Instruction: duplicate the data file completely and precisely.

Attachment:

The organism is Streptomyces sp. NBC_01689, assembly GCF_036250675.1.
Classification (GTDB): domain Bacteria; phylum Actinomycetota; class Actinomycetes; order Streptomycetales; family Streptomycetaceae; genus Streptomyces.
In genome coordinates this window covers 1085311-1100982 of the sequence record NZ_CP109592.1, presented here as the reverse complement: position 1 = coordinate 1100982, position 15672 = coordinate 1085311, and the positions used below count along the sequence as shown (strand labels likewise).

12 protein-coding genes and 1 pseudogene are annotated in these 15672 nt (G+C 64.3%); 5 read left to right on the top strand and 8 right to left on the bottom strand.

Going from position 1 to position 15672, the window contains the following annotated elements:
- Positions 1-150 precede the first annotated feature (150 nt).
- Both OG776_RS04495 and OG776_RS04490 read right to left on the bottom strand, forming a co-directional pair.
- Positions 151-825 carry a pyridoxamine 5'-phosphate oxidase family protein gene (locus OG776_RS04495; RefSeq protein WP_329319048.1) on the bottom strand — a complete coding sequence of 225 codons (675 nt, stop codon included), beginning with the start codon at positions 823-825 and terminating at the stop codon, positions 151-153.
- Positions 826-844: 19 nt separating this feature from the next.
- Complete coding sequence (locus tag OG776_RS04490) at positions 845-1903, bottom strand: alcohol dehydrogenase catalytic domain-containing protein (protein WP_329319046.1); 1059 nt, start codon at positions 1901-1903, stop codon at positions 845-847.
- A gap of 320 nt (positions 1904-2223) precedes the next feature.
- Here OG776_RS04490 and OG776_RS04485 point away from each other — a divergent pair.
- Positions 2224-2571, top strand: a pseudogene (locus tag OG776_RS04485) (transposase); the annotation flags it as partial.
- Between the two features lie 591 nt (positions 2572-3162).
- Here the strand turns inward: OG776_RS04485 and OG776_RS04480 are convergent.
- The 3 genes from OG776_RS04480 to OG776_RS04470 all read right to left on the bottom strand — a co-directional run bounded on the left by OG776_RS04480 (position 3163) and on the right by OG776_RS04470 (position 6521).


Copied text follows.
The organism is Streptomyces sp. NBC_01689, assembly GCF_036250675.1.
Classification (GTDB): domain Bacteria; phylum Actinomycetota; class Actinomycetes; order Streptomycetales; family Streptomycetaceae; genus Streptomyces.
In genome coordinates this window covers 1085311-1100982 of the sequence record NZ_CP109592.1, presented here as the reverse complement: position 1 = coordinate 1100982, position 15672 = coordinate 1085311, and the positions used below count along the sequence as shown (strand labels likewise).

12 protein-coding genes and 1 pseudogene are annotated in these 15672 nt (G+C 64.3%); 5 read left to right on the top strand and 8 right to left on the bottom strand.

Going from position 1 to position 15672, the window contains the following annotated elements:
- Positions 1-150 precede the first annotated feature (150 nt).
- Both OG776_RS04495 and OG776_RS04490 read right to left on the bottom strand, forming a co-directional pair.
- Positions 151-825 carry a pyridoxamine 5'-phosphate oxidase family protein gene (locus OG776_RS04495; RefSeq protein WP_329319048.1) on the bottom strand — a complete coding sequence of 225 codons (675 nt, stop codon included), beginning with the start codon at positions 823-825 and terminating at the stop codon, positions 151-153.
- Positions 826-844: 19 nt separating this feature from the next.
- Complete coding sequence (locus tag OG776_RS04490) at positions 845-1903, bottom strand: alcohol dehydrogenase catalytic domain-containing protein (protein WP_329319046.1); 1059 nt, start codon at positions 1901-1903, stop codon at positions 845-847.
- A gap of 320 nt (positions 1904-2223) precedes the next feature.
- Here OG776_RS04490 and OG776_RS04485 point away from each other — a divergent pair.
- Positions 2224-2571, top strand: a pseudogene (locus tag OG776_RS04485) (transposase); the annotation flags it as partial.
- Between the two features lie 591 nt (positions 2572-3162).
- Here the strand turns inward: OG776_RS04485 and OG776_RS04480 are convergent.
- The 3 genes from OG776_RS04480 to OG776_RS04470 all read right to left on the bottom strand — a co-directional run bounded on the left by OG776_RS04480 (position 3163) and on the right by OG776_RS04470 (position 6521).